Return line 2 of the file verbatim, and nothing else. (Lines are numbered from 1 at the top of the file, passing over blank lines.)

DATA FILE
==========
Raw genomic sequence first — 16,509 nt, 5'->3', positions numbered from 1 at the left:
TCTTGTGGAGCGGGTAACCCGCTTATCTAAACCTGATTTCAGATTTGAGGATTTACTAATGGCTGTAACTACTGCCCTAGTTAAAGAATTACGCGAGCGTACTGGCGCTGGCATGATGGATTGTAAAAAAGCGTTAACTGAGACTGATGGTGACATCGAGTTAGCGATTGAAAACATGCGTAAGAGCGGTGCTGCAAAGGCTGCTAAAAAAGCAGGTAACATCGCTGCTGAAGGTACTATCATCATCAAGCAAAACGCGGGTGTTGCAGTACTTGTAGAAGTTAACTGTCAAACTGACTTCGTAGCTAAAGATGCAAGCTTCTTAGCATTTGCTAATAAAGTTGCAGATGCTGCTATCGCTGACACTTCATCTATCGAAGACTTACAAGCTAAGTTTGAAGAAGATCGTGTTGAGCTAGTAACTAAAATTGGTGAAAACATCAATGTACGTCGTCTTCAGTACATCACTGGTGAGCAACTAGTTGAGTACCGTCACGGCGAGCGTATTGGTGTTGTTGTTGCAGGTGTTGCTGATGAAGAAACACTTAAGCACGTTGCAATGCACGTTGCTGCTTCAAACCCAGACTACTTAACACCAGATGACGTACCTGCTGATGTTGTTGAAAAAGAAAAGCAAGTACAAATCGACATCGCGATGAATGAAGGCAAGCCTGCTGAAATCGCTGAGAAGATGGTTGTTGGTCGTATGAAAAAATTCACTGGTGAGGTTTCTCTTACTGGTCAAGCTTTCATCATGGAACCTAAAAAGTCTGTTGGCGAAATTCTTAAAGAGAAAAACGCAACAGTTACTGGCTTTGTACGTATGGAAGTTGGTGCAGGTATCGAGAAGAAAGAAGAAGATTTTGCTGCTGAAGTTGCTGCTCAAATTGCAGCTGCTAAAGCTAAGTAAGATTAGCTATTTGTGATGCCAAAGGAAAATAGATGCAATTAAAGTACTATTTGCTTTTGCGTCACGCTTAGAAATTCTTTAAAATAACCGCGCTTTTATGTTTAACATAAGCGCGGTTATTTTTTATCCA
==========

TCTTGTGGAGCGGGTAACCCGCTTATCTAAACCTGATTTCAGATTTGAGGATTTACTAATGGCTGTAACTACTGCCCTAGTTAAAGAATTACGCGAGCGTACTGGCGCTGGCATGATGGATTGTAAAAAAGCGTTAACTGAGACTGATGGTGACATCGAGTTAGCGATTGAAAACATGCGTAAGAGCGGTGCTGCAAAGGCTGCTAAAAAAGCAGGTAACATCGCTGCTGAAGGTACTATCATCATCAAGCAAAACGCGGGTGTTGCAGTACTTGTAGAAGTTAACTGTCAAACTGACTTCGTAGCTAAAGATGCAAGCTTCTTAGCATTTGCTAATAAAGTTGCAGATGCTGCTATCGCTGACACTTCATCTATCGAAGACTTACAAGCTAAGTTTGAAGAAGATCGTGTTGAGCTAGTAACTAAAATTGGTGAAAACATCAATGTACGTCGTCTTCAGTACATCACTGGTGAGCAACTAGTTGAGTACCGTCACGGCGAGCGTATTGGTGTTGTTGTTGCAGGTGTTGCTGATGAAGAAACACTTAAGCACGTTGCAATGCACGTTGCTGCTTCAAACCCAGACTACTTAACACCAGATGACGTACCTGCTGATGTTGTTGAAAAAGAAAAGCAAGTACAAATCGACATCGCGATGAATGAAGGCAAGCCTGCTGAAATCGCTGAGAAGATGGTTGTTGGTCGTATGAAAAAATTCACTGGTGAGGTTTCTCTTACTGGTCAAGCTTTCATCATGGAACCTAAAAAGTCTGTTGGCGAAATTCTTAAAGAGAAAAACGCAACAGTTACTGGCTTTGTACGTATGGAAGTTGGTGCAGGTATCGAGAAGAAAGAAGAAGATTTTGCTGCTGAAGTTGCTGCTCAAATTGCAGCTGCTAAAGCTAAGTAAGATTAGCTATTTGTGATGCCAAAGGAAAATAGATGCAATTAAAGTACTATTTGCTTTTGCGTCACGCTTAGAAATTCTTTAAAATAACCGCGCTTTTATGTTTAACATAAGCGCGGTTATTTTTTATCCA